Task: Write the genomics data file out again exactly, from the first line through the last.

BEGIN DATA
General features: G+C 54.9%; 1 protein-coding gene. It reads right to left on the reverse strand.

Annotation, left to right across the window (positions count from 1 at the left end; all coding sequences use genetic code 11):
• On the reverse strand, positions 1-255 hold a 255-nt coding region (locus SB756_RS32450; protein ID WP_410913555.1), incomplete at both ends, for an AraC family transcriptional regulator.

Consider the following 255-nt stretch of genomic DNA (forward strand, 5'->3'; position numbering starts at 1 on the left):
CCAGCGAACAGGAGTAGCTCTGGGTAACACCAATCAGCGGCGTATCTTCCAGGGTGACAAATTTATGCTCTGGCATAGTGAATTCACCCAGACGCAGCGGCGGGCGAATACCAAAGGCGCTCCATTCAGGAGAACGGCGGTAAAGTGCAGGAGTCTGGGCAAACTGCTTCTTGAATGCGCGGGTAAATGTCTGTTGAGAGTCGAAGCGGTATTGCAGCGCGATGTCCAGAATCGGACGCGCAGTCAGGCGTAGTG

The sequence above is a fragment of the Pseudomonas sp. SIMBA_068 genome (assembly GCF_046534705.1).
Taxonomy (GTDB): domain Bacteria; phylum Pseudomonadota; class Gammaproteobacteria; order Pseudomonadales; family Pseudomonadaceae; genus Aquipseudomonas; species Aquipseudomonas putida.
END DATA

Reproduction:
General features: G+C 54.9%; 1 protein-coding gene. It reads right to left on the reverse strand.

Annotation, left to right across the window (positions count from 1 at the left end; all coding sequences use genetic code 11):
• On the reverse strand, positions 1-255 hold a 255-nt coding region (locus SB756_RS32450; protein ID WP_410913555.1), incomplete at both ends, for an AraC family transcriptional regulator.

Consider the following 255-nt stretch of genomic DNA (forward strand, 5'->3'; position numbering starts at 1 on the left):
CCAGCGAACAGGAGTAGCTCTGGGTAACACCAATCAGCGGCGTATCTTCCAGGGTGACAAATTTATGCTCTGGCATAGTGAATTCACCCAGACGCAGCGGCGGGCGAATACCAAAGGCGCTCCATTCAGGAGAACGGCGGTAAAGTGCAGGAGTCTGGGCAAACTGCTTCTTGAATGCGCGGGTAAATGTCTGTTGAGAGTCGAAGCGGTATTGCAGCGCGATGTCCAGAATCGGACGCGCAGTCAGGCGTAGTG

The sequence above is a fragment of the Pseudomonas sp. SIMBA_068 genome (assembly GCF_046534705.1).
Taxonomy (GTDB): domain Bacteria; phylum Pseudomonadota; class Gammaproteobacteria; order Pseudomonadales; family Pseudomonadaceae; genus Aquipseudomonas; species Aquipseudomonas putida.